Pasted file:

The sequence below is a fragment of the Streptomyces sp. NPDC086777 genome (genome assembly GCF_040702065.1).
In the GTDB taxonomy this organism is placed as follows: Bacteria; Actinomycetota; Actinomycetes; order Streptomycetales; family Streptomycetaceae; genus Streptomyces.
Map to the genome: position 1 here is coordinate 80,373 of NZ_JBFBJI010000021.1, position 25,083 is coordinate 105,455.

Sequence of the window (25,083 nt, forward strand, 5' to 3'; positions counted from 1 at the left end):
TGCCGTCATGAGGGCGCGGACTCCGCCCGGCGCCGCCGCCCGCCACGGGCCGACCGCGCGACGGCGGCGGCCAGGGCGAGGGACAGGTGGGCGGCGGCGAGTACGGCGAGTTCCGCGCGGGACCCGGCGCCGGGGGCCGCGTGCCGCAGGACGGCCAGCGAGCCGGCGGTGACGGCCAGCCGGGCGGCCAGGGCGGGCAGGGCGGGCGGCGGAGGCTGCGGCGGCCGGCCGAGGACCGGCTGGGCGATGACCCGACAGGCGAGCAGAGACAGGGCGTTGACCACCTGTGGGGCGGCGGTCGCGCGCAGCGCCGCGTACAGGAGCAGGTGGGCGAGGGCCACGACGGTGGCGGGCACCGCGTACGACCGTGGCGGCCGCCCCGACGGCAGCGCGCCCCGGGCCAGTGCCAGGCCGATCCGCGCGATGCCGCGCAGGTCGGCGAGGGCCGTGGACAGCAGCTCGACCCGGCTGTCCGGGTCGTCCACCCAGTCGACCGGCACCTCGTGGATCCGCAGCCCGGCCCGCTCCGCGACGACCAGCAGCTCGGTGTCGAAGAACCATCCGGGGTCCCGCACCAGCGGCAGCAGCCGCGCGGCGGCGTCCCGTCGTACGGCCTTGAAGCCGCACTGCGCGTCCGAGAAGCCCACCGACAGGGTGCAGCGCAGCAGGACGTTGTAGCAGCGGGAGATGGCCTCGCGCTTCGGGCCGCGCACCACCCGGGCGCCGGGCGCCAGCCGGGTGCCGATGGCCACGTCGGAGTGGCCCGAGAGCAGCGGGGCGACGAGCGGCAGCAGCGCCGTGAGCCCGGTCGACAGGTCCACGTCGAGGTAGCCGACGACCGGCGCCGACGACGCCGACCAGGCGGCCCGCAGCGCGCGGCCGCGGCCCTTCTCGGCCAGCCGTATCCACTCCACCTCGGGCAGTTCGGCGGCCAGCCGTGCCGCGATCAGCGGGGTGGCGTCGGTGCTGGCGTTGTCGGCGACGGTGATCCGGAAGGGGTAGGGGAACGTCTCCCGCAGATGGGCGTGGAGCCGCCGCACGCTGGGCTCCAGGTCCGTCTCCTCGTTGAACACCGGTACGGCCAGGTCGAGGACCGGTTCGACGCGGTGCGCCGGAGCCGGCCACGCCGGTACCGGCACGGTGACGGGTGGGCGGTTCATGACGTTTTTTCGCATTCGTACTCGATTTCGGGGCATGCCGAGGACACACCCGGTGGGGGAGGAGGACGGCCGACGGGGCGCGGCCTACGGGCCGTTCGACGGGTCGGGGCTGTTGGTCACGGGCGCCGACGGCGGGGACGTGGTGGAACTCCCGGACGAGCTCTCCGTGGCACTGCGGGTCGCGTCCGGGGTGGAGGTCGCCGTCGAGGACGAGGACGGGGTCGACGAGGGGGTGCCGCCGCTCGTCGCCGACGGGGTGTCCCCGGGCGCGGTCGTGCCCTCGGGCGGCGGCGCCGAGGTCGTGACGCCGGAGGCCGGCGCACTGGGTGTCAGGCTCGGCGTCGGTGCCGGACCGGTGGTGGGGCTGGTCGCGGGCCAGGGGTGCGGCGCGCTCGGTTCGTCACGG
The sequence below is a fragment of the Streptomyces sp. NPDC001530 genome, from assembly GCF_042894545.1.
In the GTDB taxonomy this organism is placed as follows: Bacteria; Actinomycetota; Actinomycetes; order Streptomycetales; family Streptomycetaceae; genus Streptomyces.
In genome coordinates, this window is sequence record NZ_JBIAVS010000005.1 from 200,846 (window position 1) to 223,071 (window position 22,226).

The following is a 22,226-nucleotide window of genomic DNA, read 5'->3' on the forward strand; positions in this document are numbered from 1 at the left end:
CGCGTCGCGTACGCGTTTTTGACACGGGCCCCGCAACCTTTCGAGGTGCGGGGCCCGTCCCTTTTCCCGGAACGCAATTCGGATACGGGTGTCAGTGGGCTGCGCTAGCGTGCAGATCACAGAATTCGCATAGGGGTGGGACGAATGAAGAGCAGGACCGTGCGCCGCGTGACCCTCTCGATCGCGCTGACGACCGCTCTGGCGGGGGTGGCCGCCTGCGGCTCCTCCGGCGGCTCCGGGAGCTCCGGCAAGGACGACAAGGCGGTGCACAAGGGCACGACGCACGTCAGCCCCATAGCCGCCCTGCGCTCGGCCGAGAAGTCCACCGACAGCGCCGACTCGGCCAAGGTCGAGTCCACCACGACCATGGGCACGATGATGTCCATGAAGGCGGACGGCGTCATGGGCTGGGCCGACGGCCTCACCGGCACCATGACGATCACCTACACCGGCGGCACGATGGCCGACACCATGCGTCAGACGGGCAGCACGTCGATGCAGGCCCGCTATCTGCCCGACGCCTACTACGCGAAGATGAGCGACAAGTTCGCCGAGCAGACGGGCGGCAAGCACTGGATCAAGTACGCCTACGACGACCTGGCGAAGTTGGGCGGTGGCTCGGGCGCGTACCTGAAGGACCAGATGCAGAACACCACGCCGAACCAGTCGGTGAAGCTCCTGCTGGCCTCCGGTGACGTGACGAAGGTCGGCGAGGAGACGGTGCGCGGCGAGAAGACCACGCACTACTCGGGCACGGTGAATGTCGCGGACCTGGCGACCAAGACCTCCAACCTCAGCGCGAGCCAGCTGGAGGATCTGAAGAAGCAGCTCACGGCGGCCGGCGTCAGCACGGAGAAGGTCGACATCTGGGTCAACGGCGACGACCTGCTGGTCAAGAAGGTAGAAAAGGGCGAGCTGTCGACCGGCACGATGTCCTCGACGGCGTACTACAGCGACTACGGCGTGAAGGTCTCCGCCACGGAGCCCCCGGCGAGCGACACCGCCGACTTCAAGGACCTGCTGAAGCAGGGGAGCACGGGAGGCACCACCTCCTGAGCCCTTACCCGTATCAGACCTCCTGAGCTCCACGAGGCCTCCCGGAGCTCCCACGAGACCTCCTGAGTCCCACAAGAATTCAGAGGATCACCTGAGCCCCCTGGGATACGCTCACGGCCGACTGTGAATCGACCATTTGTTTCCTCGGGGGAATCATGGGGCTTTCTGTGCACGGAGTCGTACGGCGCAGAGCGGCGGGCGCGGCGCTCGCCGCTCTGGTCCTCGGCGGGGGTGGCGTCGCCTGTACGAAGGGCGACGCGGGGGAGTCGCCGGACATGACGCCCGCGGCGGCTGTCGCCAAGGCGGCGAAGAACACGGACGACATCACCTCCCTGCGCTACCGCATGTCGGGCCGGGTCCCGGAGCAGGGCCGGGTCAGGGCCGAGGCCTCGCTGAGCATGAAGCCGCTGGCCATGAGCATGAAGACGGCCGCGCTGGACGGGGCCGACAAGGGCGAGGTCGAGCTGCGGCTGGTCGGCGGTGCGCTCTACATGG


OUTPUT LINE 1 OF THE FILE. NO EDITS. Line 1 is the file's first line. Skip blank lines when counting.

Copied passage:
The sequence below is a fragment of the Streptomyces sp. NPDC086777 genome (genome assembly GCF_040702065.1).